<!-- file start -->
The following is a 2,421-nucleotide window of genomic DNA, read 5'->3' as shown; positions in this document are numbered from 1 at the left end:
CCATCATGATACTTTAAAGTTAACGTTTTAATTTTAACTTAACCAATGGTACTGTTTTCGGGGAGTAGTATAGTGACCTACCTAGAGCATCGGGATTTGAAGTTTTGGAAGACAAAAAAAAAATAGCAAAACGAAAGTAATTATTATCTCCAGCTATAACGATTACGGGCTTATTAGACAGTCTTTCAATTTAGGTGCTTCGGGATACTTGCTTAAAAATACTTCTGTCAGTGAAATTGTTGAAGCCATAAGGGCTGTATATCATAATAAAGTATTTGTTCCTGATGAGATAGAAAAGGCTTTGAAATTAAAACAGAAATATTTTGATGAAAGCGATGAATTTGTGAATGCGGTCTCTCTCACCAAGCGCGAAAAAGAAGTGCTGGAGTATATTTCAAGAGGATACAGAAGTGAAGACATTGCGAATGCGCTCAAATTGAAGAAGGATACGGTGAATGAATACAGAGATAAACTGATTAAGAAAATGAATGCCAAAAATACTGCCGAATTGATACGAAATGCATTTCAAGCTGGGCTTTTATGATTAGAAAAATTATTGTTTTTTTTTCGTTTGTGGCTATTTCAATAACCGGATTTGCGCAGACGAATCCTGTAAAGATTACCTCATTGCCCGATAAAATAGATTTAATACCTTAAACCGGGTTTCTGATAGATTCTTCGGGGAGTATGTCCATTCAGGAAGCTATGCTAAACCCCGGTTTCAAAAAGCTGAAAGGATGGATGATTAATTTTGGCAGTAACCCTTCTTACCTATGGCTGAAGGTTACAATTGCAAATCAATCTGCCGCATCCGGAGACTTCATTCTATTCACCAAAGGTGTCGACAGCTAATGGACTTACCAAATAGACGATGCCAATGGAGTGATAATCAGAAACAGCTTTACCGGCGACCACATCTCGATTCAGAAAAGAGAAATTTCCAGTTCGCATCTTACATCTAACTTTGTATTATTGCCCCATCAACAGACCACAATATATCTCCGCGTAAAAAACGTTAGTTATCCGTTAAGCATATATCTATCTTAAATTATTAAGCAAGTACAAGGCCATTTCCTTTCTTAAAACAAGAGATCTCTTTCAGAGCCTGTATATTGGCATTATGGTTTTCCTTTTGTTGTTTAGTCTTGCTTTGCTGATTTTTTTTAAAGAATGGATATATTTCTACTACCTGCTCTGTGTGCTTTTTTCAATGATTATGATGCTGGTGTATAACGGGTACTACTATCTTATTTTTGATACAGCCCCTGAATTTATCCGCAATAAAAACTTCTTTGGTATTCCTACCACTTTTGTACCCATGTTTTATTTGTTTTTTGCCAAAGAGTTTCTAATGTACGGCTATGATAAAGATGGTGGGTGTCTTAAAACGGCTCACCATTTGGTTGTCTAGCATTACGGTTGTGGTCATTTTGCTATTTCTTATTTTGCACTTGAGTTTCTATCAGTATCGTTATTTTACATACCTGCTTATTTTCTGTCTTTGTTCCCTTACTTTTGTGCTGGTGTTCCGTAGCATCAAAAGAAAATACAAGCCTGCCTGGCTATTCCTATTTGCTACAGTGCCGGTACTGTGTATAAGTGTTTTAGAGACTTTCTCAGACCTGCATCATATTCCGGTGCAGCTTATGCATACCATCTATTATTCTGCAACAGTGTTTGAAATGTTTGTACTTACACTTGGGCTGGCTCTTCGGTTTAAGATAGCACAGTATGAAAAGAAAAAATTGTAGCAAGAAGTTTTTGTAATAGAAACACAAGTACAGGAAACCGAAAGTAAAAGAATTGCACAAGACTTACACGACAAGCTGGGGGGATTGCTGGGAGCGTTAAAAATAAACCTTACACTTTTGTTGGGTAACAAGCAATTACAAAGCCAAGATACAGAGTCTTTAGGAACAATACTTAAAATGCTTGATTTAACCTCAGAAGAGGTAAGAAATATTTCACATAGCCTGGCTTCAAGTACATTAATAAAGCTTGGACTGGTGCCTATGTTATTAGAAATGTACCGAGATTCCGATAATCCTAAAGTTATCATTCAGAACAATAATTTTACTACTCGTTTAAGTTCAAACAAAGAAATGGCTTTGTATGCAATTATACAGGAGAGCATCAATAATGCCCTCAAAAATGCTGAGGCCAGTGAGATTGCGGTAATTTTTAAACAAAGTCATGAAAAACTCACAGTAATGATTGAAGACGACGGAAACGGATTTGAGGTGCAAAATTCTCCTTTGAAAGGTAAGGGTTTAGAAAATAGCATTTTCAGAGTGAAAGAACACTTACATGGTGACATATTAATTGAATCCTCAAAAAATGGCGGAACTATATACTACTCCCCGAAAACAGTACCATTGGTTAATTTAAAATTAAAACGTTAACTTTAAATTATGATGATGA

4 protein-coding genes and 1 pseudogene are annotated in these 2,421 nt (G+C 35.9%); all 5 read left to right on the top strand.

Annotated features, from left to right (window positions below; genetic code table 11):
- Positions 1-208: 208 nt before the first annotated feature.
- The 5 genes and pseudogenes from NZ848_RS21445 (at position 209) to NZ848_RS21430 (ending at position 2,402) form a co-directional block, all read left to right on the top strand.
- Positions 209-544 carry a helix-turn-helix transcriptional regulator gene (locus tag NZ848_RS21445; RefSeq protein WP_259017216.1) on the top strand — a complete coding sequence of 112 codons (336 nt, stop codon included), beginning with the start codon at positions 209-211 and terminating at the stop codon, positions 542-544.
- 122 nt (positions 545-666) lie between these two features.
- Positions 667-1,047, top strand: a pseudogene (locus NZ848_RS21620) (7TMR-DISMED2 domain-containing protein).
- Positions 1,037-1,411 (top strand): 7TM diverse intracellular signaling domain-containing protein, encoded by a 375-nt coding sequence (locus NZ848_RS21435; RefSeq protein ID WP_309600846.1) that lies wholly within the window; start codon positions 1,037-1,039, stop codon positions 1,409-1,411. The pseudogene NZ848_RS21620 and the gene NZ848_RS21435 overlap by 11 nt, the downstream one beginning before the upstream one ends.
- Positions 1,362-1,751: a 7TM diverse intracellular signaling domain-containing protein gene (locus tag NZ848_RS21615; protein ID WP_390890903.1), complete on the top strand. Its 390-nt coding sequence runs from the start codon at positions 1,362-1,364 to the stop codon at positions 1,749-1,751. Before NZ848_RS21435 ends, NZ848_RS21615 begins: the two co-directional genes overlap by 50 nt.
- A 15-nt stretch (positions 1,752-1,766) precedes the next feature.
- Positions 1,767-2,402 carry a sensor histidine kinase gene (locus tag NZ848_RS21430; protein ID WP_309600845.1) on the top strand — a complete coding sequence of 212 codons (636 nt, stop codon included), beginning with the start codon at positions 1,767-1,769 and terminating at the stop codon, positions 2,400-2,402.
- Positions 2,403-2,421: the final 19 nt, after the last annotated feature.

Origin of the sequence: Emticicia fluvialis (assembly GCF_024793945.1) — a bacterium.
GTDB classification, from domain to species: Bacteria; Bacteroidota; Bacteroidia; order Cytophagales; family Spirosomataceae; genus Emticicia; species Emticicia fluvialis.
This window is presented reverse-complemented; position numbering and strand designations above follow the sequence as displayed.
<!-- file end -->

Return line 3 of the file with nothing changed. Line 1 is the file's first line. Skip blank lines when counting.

4 protein-coding genes and 1 pseudogene are annotated in these 2,421 nt (G+C 35.9%); all 5 read left to right on the top strand.